Charts: How Minority Voters Get Blocked at the Ballot Box

It’s not just voter ID laws and other restrictions that stymie black and Latino voters.

The recent wave of Republican-backed photo ID laws and restrictions on early and same-day voting have made it harder for people to head to the polls. But that’s not the only obstacle to casting a ballot in many precincts. On Election Day two years ago, some voters waited as long as five hours at their polling places. Long lines can depress voter turnout since many voters undoubtedly give up and leave without voting. According to the Cooperative Congressional Election Study, in 2012 minority voters, on average, waited longer to vote than white voters did. Nationwide, black voters waited about twice as long as whites.

The waits were especially long in areas with a high proportion of minority voters, according to a recent study by the Brennan Center for Justice. In Florida, Maryland, and South Carolina, which experienced some of the longest voting delays in 2012, precincts with greater populations of black and Latino voters tended to have significantly fewer voting machines and poll workers than whiter precincts. While unexpected voter turnout may have contributed to bottlenecks at polling places, the report’s authors conclude that local officials’ neglect and failure to prepare played a key, yet overlooked, role.

Take Florida, which experienced the longest voting delays in the country in 2012. In the 10 Florida precincts with the longest delays (which the Brennan Center measured using poll closing times) almost 70 percent of voters were Latino or black. (Most were in Miami-Dade County, home to some of the nation’s largest Latino communities.) Statewide, Latino and black voters make up about 30 percent of the population.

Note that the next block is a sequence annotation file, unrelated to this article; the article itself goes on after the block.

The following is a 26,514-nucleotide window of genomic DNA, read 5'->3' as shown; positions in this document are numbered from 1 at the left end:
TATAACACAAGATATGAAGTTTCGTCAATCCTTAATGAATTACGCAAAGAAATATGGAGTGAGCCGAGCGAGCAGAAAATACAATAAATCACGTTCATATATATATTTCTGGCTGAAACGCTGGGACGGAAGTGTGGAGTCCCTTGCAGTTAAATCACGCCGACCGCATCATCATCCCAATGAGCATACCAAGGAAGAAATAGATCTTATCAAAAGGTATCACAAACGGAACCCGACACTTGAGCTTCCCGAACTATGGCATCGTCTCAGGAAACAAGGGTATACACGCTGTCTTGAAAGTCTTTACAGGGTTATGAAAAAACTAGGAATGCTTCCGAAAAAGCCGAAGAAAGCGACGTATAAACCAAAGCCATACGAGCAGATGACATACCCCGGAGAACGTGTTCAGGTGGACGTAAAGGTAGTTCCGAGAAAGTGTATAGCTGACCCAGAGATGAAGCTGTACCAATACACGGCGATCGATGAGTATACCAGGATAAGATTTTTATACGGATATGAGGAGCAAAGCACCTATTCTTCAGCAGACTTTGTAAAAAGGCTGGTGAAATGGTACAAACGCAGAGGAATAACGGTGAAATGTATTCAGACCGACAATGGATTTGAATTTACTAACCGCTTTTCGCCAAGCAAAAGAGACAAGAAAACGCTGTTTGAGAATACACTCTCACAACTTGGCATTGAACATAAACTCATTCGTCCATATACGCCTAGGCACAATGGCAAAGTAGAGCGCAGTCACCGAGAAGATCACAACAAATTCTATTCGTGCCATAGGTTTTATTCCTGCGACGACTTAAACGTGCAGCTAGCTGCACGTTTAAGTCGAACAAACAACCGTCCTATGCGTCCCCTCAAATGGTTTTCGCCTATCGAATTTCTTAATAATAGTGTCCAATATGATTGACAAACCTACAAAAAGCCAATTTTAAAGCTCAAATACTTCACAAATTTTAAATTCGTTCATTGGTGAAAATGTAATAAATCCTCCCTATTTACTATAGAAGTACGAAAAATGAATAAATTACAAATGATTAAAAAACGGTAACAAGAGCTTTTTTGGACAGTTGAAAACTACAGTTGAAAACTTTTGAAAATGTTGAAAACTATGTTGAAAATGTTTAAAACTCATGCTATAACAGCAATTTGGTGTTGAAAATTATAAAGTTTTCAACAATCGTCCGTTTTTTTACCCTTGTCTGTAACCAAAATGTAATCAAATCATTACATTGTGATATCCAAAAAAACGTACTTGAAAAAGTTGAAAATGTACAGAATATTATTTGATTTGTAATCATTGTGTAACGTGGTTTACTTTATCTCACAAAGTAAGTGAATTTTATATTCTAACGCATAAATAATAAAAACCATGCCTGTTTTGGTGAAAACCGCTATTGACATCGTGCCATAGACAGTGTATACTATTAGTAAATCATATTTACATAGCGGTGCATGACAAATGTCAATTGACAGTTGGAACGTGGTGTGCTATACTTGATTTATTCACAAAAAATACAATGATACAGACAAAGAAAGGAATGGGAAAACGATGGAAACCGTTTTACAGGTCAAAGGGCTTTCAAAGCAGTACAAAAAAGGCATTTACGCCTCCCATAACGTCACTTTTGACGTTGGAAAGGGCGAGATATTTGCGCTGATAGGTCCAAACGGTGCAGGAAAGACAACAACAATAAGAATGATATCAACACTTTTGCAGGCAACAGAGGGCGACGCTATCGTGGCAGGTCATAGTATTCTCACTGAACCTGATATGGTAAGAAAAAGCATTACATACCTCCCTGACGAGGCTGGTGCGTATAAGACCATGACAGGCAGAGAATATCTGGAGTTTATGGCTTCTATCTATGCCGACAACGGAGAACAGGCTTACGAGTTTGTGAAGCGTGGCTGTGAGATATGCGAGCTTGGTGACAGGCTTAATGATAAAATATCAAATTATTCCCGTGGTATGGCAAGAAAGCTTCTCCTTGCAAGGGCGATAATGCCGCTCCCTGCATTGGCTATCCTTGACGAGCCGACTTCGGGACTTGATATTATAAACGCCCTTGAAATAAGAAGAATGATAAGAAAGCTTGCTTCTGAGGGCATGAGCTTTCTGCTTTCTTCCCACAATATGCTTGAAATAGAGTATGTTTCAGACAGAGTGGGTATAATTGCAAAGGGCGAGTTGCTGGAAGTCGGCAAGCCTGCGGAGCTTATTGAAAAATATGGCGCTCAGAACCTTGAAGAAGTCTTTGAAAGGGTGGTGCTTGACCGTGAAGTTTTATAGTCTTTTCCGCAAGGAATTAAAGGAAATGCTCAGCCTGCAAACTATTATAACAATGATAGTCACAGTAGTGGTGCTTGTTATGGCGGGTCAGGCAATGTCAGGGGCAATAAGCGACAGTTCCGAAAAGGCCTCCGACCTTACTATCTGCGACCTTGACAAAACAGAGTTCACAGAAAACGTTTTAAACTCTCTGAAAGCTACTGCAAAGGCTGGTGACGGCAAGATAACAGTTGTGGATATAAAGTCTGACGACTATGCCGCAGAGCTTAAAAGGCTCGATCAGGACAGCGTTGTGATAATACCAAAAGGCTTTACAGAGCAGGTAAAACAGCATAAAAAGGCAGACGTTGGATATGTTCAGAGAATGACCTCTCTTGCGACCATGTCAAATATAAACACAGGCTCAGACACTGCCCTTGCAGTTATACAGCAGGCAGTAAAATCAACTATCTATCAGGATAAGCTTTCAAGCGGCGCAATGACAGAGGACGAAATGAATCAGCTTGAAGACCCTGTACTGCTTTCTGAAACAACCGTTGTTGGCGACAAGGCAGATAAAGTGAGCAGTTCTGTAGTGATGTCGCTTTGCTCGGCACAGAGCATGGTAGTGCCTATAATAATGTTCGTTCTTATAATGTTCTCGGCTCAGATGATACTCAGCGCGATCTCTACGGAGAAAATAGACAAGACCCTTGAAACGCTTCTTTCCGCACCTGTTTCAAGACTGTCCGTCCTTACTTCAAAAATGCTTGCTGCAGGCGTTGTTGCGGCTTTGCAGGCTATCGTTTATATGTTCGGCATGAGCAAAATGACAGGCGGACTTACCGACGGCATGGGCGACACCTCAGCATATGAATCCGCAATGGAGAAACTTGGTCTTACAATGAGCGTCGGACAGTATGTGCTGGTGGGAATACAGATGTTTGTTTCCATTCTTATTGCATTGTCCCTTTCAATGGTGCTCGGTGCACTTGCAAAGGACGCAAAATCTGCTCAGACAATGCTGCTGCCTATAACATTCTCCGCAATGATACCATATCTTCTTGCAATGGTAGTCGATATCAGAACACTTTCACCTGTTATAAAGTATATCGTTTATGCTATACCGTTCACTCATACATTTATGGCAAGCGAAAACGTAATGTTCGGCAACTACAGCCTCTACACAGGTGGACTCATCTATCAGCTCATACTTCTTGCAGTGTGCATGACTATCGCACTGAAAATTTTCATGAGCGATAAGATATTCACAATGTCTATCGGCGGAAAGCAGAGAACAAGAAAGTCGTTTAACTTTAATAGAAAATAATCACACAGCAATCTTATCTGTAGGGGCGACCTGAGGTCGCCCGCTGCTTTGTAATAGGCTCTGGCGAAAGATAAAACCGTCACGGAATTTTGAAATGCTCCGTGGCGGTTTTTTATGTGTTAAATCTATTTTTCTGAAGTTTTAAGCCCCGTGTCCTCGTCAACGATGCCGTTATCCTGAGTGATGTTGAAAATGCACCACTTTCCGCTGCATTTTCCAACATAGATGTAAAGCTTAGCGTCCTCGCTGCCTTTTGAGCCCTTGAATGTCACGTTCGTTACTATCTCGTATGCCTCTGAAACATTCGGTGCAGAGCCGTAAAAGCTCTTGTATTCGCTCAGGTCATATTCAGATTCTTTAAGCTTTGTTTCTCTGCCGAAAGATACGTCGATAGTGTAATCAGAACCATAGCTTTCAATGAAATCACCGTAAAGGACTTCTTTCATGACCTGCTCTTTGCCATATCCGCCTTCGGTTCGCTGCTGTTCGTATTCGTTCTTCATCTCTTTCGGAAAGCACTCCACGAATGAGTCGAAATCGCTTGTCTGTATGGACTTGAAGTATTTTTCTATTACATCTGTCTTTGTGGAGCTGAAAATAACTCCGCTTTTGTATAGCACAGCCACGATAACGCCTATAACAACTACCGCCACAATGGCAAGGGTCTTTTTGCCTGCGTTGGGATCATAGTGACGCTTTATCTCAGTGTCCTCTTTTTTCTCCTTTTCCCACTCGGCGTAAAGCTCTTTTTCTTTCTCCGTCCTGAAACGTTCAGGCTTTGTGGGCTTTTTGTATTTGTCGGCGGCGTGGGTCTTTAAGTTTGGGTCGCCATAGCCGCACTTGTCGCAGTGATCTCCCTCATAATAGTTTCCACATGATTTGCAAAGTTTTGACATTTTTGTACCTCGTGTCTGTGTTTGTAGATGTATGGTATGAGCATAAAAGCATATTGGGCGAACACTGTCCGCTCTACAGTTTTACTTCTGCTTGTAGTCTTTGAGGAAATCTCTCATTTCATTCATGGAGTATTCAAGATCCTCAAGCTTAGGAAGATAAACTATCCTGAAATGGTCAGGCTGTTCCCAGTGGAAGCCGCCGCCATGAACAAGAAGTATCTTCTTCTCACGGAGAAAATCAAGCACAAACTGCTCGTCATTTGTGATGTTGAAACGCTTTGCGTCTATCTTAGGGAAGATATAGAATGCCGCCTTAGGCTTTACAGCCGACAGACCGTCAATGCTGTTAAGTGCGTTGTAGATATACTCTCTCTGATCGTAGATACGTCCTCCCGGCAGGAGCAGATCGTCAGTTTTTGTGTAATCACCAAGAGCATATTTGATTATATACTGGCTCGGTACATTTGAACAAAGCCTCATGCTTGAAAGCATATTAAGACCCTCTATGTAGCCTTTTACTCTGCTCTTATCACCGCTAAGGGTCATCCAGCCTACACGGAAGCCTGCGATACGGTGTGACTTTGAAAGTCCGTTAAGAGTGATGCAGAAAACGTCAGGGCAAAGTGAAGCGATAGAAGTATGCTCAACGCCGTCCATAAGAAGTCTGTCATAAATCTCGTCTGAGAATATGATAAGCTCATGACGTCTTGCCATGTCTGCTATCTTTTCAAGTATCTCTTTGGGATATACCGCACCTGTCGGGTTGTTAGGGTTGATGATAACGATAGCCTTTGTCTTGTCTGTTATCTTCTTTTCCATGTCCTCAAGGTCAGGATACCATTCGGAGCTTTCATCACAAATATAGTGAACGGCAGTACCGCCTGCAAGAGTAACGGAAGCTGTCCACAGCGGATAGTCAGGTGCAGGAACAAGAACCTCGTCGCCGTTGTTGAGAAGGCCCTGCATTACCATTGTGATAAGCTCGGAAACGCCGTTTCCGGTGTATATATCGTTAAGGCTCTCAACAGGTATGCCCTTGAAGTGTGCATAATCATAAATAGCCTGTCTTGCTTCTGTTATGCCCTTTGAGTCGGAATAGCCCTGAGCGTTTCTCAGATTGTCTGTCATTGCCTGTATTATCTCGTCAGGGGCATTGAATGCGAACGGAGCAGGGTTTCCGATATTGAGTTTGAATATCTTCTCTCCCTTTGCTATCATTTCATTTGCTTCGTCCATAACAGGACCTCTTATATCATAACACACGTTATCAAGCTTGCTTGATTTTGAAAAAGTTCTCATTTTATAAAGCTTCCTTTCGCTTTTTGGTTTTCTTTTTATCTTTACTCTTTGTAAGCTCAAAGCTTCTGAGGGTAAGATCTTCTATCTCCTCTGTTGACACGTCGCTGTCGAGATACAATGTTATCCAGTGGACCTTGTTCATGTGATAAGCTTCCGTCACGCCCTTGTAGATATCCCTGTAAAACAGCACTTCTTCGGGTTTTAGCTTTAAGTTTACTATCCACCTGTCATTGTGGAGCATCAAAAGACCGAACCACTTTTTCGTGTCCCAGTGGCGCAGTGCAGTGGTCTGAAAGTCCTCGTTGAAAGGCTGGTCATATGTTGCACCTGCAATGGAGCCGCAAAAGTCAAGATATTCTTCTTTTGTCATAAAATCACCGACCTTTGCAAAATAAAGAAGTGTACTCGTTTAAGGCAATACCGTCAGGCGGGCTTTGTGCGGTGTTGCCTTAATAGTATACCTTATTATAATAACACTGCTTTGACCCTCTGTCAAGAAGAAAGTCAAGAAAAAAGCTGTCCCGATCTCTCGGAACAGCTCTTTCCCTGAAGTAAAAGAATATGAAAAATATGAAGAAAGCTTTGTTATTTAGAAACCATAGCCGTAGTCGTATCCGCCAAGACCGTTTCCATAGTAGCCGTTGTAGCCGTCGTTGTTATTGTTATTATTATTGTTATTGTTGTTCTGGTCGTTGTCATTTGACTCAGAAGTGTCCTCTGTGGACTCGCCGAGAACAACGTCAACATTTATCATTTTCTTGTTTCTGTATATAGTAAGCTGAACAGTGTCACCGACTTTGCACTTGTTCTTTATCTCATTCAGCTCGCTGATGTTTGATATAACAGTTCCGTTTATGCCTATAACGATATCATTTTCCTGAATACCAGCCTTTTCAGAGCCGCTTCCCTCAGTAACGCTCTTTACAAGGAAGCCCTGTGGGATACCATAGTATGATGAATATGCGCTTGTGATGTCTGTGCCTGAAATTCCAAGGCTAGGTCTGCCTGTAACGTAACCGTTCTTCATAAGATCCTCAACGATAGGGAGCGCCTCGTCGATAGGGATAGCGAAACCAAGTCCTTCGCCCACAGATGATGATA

Additionally, the 10 Florida precincts with the worst delays also faced serious shortages of voting machines and poll workers. Florida, which has no requirements for the amount of voting resources allotted to each precinct, had an exceptionally high ratio of voters to machines and voters to poll workers compared with other states.

Similarly, in South Carolina, the 10 precincts that saw the longest wait times in 2012 were all in Richland County, where African Americans make up nearly half of the population. Out of the more than 30,000 registered voters in those precincts, 63 percent were African American, more than double the statewide rate.

Those precincts also had significantly fewer voting machines and poll workers, with almost double the number of registered voters per machine or poll worker than the statewide average. By law, the state requires of no more than one voting machine for every 250 voters, a limit which was introduced as part of the Voting Rights Act.

The authors of the Brennan Center report note that Maryland does not provide data on poll workers or demographic data on its registered voters. But there are still notable racial gaps in the available data. All of the 10 precincts which had the highest number of registered voters per machine in 2012 were located in affluent, predominantly African American Prince George’s County. The researchers found that P.G. County had the highest number of precincts which violated the state’s standard for machine allocation, with an average of 230 registered voters per machine.  

As my colleague Stephanie Mencimer points out, the findings in Prince George’s County indicate that the uneven distribution of voting resources on Election Day is not necessarily about poor versus rich precincts, but rather an indication of a racial gap in how easy it is for Americans to exercise their right to vote.


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